Mark J. Gordon, DDS

Dental Implants: High Tech Teeth

What are dental implants? Dental implants are replacement tooth roots that provide a foundation for both fixed and removable replacement teeth. Like roots, dental implants are secured within the jawbone and not visible once surgically placed. Teeth replacement is not new to dental technology. Early civilizations practiced teeth replacements; archaeologists have discovered skulls where teeth have been replaced by cast iron and sea shells. Despite their primitive methods, some of these implants were fused with bone like modern dental implants! However, unlike the ancient cast iron or sea shell implants, modern implants are composed of titanium. Titanium is lightweight, strong, and biocompatible.

Dental Implants-High Tech Teeth

According to the American Academy of Implant Dentistry (AAID), dental implants have the highest success rate of any implanted surgical device — 98%. Dental implants are available in several designs that meet individual needs: single tooth replacement, multiple tooth replacement, implant supported prosthesis (removable), and an implant stabilized denture. Aside from meeting individual needs, there are a few other advantages to having dental implants:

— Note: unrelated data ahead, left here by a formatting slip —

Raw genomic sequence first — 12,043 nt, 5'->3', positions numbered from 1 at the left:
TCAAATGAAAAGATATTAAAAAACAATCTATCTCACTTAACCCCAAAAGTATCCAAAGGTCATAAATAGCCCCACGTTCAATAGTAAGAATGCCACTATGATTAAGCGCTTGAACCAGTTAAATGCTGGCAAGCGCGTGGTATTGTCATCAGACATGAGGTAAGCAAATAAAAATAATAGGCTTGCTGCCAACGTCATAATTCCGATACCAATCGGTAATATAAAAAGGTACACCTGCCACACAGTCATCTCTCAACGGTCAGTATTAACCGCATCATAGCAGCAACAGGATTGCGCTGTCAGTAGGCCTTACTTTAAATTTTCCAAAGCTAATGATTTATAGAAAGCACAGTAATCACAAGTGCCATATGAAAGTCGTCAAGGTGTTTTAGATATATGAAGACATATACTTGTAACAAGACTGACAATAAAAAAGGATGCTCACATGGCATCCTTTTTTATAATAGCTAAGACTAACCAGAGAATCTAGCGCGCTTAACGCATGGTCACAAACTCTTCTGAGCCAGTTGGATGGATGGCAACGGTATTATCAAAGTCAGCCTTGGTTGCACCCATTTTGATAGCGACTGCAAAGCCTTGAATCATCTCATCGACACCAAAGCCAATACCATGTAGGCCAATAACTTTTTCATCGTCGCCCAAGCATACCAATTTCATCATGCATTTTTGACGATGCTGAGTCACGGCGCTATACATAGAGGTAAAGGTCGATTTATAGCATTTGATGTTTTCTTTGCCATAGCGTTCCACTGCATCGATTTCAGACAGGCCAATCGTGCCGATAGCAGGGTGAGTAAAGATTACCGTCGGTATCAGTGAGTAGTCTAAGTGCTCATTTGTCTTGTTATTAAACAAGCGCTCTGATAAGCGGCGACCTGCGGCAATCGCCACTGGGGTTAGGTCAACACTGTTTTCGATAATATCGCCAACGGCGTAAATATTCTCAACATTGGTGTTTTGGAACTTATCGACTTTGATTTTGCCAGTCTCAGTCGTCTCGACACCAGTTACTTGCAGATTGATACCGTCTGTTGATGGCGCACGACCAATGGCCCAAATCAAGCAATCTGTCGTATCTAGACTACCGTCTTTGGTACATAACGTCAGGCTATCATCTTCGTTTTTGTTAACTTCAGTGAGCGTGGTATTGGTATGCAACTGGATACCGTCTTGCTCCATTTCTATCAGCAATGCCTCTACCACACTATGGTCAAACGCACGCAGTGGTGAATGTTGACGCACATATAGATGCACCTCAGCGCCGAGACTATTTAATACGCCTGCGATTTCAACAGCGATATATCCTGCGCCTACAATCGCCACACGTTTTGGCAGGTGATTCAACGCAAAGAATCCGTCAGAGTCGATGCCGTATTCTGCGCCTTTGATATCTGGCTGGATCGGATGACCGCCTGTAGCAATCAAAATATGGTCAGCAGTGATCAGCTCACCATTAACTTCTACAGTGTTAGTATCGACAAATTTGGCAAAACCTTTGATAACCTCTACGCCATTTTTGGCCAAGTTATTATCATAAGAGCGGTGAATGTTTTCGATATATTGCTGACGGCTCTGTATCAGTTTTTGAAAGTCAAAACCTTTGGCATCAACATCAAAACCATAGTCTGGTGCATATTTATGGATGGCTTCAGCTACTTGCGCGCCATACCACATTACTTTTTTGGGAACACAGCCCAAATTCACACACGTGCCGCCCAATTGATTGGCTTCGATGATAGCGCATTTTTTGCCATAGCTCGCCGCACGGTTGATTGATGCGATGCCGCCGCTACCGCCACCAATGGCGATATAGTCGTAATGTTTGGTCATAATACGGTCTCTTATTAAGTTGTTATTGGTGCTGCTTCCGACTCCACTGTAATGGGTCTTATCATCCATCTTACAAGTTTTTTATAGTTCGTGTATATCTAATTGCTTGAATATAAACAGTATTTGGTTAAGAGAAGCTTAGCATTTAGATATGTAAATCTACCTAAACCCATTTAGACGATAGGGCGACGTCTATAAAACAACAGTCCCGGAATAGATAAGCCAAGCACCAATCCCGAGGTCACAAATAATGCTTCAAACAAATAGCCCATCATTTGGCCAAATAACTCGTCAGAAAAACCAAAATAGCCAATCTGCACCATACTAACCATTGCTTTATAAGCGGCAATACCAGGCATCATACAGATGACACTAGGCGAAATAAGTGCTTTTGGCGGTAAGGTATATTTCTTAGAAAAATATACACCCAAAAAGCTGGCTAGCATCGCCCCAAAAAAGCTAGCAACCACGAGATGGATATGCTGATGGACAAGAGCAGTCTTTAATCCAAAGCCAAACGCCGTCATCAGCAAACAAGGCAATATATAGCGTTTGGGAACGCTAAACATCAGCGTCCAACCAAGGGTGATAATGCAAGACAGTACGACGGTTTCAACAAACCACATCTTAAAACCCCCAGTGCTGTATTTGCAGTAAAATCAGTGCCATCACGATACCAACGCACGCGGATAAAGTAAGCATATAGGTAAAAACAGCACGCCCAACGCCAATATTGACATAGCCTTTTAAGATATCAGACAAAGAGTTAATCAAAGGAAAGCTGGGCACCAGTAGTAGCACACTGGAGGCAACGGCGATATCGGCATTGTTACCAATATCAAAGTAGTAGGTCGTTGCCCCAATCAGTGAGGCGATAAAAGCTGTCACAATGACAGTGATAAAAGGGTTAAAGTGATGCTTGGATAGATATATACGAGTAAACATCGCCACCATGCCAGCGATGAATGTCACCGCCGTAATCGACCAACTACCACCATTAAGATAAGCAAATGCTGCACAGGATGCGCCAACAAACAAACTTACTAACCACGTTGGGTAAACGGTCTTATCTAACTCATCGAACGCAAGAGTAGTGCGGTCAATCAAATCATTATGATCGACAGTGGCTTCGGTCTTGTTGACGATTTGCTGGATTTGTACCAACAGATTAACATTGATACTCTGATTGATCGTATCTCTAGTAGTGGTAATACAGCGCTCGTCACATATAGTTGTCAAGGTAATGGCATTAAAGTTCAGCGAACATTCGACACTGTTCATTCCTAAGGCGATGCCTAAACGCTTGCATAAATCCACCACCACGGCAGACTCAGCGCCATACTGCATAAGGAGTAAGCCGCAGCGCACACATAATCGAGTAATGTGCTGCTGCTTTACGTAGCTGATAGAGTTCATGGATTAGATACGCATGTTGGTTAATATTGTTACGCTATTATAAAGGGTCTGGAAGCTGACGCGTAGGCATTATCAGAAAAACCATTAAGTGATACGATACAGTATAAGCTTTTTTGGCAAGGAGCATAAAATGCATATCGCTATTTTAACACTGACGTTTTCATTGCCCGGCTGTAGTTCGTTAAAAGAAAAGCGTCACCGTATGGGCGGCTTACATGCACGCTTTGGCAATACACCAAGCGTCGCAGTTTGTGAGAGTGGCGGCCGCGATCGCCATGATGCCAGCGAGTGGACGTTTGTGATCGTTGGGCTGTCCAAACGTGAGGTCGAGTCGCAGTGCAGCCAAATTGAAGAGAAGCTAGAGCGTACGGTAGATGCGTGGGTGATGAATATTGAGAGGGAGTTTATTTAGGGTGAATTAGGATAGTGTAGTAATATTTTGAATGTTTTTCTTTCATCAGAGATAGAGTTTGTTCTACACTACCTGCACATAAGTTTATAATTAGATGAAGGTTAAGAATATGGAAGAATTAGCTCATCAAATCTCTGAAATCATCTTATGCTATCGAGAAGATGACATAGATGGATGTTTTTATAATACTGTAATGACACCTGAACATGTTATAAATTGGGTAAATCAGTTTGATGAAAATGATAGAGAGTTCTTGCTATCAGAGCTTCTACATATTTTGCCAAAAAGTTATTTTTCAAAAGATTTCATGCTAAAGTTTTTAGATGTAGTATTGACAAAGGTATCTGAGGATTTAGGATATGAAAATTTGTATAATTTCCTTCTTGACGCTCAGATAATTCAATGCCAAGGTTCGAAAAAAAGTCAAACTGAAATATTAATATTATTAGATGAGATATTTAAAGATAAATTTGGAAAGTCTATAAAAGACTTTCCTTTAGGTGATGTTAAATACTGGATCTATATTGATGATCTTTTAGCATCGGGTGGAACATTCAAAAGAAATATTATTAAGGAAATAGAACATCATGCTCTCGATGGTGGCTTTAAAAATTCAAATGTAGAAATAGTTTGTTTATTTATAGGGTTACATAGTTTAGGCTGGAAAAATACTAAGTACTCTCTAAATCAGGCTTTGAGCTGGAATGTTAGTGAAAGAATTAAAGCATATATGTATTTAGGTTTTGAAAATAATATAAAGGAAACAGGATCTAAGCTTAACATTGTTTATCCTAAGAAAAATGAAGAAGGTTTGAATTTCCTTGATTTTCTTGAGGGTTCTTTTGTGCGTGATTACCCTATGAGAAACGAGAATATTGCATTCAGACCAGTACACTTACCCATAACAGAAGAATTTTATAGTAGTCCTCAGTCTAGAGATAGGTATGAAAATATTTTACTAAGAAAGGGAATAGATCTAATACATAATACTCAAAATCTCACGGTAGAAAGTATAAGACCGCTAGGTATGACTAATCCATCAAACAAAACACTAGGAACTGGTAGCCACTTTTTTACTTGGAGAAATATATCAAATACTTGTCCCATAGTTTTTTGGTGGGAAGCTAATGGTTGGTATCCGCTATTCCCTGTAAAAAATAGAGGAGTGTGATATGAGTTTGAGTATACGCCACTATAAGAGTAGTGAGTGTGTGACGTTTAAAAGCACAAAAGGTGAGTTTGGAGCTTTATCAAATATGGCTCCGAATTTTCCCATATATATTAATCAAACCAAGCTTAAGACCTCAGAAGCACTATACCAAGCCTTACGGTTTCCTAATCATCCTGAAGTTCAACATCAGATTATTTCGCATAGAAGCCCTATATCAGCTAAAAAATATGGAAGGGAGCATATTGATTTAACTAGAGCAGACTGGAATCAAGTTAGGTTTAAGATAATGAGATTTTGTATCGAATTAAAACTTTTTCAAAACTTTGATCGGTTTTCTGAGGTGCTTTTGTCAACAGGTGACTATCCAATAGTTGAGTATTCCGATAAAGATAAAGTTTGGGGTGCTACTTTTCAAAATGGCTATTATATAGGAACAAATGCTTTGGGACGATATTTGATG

1. Improved appearance. Dental implants are designed to fuse with bone, and look and feel like your natural teeth.
  2. Improved comfort. Because dental implants become an extension of your natural mouth, implants remove the discomfort associated with removable dentures.
  3. Easier eating. Dental implants act as your natural teeth, allowing you to eat without the pain and discomfort that often accompany slipping of dentures.